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Gut instinct: when to listen to it and when to ignore it

If you let them, the brain and the gut can work hand in hand to assess your memories, experiences and needs to help you make the right decisions

A hunch, a feeling, a knowing – when you just know what the answer is without knowing exactly why, that’s your gut instinct.

In the age of data, trusting your gut may seem quaint. Too much data, however, can make decision-making harder rather than easier, says psychotherapist Monica Haughey, founder of the School of Conscious Living.

“Most of us think too much and over-analyse situations rather than drawing from a deeper, less ego-driven and more intuitive place,” says Haughey. “Our intuition is often more inspired and can help us to seize new opportunities and ways of doing things.”

What is gut instinct?

Gut instinct isn’t a myth; it has a neurological basis. Scientists call the stomach the “second brain” for a reason – there is a vast neural network in your digestive tract. If you let them, the brain and the gut can work hand in hand to assess your memories, experiences and needs to help you make the right decision.

Don’t overthink it

When faced with a dilemma, making a list of the pros and cons is an option. Doing this can shake out some data, but it might not bring you any closer to an answer. Lists are the work of our logical brain and can give us a feeling of control. Just leave some room for your feelings and intuition too.

How do I listen to my gut?

In a world of distraction and data, tuning into your gut isn’t easy. A mindfulness practice like meditation is a great way to connect with yourself and give yourself permission to sit with what arises, says Haughey.

If meditation isn’t for you, something repetitive like running, swimming or knitting can work too. “When we engage in these things, we are stepping out of our minds and so our inner knowing and intuition can come to the surface,” says Haughey. “When we are not thinking about something, the solution can come.”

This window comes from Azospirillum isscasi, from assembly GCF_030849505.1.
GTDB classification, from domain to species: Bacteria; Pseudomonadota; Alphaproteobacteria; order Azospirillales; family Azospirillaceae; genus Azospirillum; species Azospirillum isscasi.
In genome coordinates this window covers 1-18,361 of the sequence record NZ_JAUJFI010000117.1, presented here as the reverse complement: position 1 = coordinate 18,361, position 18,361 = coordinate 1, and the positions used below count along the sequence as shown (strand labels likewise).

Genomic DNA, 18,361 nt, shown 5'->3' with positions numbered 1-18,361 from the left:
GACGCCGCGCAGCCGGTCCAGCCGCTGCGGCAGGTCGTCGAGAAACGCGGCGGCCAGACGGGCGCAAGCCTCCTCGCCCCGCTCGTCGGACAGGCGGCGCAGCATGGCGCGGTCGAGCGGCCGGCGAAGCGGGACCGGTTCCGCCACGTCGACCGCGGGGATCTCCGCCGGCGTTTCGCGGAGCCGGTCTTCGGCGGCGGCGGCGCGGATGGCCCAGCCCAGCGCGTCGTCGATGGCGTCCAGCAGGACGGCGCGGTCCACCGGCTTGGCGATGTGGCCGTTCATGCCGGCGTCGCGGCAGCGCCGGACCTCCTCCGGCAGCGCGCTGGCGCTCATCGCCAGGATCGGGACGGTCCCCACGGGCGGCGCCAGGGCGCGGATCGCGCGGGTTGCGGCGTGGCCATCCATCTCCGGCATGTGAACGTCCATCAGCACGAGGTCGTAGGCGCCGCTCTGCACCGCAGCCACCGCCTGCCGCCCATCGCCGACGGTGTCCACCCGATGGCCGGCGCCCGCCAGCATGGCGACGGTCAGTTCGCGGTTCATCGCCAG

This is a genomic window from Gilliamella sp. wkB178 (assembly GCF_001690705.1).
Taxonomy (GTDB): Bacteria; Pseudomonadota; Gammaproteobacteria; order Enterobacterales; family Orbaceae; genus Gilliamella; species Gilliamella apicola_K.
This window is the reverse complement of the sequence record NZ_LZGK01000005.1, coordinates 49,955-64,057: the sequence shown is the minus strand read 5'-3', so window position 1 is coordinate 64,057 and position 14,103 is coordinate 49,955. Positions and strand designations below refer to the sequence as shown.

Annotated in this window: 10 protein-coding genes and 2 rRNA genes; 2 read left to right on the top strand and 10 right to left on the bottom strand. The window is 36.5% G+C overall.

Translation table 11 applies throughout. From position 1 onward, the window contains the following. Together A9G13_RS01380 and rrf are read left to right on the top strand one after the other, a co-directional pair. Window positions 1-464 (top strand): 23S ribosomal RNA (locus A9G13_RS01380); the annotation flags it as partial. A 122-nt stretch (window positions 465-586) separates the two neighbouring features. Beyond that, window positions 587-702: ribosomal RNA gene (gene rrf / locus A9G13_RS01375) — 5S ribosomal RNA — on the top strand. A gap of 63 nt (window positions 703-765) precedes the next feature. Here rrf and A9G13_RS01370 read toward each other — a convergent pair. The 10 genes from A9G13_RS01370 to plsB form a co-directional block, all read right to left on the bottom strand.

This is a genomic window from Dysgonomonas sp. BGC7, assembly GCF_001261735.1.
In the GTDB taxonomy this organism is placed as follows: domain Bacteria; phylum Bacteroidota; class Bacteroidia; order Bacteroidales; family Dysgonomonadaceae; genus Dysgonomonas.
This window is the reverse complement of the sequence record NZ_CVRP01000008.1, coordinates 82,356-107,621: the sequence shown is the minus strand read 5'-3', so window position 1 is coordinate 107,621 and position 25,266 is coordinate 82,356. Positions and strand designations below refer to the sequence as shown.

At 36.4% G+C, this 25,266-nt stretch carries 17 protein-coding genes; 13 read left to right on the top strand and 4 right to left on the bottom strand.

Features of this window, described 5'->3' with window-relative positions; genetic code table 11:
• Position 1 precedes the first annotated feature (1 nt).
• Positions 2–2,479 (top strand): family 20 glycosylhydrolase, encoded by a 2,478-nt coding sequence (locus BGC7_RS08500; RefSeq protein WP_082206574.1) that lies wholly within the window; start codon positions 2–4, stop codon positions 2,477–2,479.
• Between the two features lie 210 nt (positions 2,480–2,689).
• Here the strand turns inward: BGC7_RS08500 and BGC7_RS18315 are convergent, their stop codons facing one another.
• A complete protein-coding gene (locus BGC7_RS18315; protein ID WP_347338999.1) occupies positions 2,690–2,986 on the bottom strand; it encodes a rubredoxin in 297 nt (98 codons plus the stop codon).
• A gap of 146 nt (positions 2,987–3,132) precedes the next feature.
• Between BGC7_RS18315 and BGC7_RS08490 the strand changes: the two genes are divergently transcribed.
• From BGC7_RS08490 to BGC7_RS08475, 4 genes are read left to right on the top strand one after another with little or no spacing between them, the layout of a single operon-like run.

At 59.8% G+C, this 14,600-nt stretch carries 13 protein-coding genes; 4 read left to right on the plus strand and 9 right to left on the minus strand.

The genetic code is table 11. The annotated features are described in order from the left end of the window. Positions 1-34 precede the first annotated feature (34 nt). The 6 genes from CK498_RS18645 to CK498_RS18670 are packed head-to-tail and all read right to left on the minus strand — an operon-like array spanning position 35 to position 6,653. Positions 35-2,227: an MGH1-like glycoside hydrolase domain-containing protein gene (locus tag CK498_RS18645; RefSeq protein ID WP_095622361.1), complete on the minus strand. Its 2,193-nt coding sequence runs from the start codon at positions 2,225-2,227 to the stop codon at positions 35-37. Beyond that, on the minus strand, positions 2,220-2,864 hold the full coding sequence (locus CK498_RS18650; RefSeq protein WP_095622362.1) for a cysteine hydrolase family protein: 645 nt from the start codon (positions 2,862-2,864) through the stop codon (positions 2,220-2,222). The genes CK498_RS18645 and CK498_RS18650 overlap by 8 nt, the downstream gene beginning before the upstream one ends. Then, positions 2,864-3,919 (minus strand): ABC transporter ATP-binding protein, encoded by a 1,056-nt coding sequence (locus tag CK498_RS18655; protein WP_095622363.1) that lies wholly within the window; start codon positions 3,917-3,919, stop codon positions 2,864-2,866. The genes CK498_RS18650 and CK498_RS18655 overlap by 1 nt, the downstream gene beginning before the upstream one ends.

As we become more mindful, answers may just emerge. “It could be in those in-between moments, when you are coming out of the shower or just waking up,” says Haughey.

Go big

When faced with a decision, think “big picture” too, says Haughey. “When we visualise our future in a bigger, wider way, bypassing our conscious, busy minds, then we access our higher, more intuitive insights,” she says. By focusing on the big picture of what you want to achieve, things can fall into place a little more. “You can feel strong nudges or intuition and you just know what to do next.”

Developing a more intuitive way of being, where you are able to listen to yourself and know what you really want, can help with small decisions too. “It can help you decide if you want to go away for the weekend,” says Haughey. “By listening to your gut, you may become more aligned to how you naturally are rather than conforming to family or societal expectations of you. You may even end up living in a way that is more sustainable for you, for example, prioritising your satisfaction over high earnings.”